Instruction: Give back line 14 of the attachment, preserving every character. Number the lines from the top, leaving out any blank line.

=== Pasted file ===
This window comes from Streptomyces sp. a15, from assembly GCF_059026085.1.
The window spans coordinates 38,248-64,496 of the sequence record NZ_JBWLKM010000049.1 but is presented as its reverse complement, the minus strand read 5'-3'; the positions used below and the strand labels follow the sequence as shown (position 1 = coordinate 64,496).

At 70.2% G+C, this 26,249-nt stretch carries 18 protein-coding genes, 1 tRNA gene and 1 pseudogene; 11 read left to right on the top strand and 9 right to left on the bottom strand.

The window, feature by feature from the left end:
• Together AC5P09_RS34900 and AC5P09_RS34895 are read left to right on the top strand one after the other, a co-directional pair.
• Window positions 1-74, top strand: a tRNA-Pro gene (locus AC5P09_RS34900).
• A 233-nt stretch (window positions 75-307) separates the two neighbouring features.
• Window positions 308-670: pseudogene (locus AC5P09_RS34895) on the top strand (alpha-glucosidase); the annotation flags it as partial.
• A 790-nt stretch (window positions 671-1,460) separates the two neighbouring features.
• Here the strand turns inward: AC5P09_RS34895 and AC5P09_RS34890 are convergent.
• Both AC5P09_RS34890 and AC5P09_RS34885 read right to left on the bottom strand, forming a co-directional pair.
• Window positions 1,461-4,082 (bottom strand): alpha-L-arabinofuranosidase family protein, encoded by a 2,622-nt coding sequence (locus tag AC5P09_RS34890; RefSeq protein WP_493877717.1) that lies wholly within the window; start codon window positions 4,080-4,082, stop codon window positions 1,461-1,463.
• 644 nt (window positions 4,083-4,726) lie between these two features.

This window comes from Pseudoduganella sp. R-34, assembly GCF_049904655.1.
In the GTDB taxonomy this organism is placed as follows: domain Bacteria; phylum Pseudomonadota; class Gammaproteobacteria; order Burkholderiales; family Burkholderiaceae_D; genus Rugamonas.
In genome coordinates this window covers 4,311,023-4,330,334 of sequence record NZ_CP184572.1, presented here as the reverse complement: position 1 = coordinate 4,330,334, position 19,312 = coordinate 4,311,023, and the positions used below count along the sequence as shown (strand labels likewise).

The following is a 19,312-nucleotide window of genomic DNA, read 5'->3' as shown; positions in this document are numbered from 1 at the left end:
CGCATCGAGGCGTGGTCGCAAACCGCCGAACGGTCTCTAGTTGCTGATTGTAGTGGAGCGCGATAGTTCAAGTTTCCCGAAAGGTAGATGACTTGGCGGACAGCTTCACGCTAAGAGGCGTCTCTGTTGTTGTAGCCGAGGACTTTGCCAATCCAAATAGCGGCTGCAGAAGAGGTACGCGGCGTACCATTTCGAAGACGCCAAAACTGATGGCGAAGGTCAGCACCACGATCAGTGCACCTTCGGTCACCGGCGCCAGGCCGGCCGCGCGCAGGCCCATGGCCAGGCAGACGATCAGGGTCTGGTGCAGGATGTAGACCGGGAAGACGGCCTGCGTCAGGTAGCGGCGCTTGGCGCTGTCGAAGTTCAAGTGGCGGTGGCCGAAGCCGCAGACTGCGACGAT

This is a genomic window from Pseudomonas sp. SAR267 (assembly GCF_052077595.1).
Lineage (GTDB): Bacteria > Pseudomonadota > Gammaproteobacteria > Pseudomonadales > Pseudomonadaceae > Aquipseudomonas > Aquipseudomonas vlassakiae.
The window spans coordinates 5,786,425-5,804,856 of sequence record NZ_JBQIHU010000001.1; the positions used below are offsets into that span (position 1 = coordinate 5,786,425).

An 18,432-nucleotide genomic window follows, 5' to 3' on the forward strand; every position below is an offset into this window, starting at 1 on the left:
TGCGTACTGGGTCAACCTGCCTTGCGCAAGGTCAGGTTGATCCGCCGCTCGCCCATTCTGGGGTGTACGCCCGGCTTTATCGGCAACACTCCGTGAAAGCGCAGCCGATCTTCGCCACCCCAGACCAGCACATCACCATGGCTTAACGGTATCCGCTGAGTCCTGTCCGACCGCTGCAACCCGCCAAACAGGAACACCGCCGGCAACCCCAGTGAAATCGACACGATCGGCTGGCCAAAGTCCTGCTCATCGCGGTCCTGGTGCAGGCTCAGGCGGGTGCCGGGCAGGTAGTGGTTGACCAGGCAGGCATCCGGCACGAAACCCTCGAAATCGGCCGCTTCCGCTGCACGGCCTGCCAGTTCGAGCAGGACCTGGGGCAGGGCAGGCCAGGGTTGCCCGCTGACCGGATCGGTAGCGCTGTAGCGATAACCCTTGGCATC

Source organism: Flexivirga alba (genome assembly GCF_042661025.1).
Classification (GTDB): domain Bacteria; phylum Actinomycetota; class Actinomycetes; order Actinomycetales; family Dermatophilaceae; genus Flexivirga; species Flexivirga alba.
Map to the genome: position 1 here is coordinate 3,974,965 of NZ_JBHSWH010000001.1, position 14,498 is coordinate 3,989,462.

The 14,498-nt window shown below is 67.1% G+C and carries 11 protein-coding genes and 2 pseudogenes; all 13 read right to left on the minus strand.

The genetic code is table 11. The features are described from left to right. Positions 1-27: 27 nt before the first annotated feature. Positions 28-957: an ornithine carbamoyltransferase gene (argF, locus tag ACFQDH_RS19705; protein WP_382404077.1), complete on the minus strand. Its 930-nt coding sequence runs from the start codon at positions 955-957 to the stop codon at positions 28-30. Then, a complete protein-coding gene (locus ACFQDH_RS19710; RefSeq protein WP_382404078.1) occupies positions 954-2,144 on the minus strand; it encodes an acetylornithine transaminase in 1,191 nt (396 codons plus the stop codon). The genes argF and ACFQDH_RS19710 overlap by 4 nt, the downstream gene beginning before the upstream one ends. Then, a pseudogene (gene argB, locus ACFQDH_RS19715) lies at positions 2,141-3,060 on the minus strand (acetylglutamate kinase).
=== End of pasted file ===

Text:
This window comes from Pseudoduganella sp. R-34, assembly GCF_049904655.1.